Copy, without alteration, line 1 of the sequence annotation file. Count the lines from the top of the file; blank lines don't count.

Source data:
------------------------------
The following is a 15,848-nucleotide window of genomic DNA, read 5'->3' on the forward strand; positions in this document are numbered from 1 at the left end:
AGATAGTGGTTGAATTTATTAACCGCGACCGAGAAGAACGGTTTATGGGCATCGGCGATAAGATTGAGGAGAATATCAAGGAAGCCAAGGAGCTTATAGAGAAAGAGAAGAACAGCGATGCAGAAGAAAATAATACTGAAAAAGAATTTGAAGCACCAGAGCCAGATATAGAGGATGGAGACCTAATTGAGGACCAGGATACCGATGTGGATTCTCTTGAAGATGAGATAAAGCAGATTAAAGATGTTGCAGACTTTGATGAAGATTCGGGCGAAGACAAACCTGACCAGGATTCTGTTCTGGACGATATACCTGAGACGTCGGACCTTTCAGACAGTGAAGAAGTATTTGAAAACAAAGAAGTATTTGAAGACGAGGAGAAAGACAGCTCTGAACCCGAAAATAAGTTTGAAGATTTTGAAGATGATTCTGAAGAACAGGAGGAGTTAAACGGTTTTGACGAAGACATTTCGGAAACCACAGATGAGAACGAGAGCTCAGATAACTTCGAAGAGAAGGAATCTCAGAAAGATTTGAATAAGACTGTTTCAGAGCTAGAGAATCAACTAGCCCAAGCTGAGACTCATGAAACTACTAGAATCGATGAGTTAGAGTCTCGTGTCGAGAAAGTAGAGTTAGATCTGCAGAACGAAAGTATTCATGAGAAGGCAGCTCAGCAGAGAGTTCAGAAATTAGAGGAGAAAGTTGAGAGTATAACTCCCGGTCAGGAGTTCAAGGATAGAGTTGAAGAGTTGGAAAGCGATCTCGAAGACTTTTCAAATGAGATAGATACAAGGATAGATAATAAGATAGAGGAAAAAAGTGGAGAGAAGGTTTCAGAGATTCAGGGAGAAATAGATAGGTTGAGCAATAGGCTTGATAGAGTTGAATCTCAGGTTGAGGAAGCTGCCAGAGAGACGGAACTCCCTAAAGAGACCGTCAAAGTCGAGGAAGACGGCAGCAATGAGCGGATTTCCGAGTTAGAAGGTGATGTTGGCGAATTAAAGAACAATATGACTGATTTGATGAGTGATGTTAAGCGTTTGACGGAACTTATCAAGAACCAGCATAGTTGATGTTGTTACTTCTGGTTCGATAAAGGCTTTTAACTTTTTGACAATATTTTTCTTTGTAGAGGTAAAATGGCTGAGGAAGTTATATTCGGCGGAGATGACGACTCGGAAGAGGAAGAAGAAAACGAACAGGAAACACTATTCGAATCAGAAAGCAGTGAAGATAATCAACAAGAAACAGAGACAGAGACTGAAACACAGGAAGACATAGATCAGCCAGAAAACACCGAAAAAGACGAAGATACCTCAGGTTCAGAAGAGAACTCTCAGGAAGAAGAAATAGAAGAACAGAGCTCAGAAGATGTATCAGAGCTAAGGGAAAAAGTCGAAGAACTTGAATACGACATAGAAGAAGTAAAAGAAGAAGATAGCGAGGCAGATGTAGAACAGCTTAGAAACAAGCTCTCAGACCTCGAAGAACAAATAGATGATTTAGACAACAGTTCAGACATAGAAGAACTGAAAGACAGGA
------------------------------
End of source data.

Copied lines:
The following is a 15,848-nucleotide window of genomic DNA, read 5'->3' on the forward strand; positions in this document are numbered from 1 at the left end: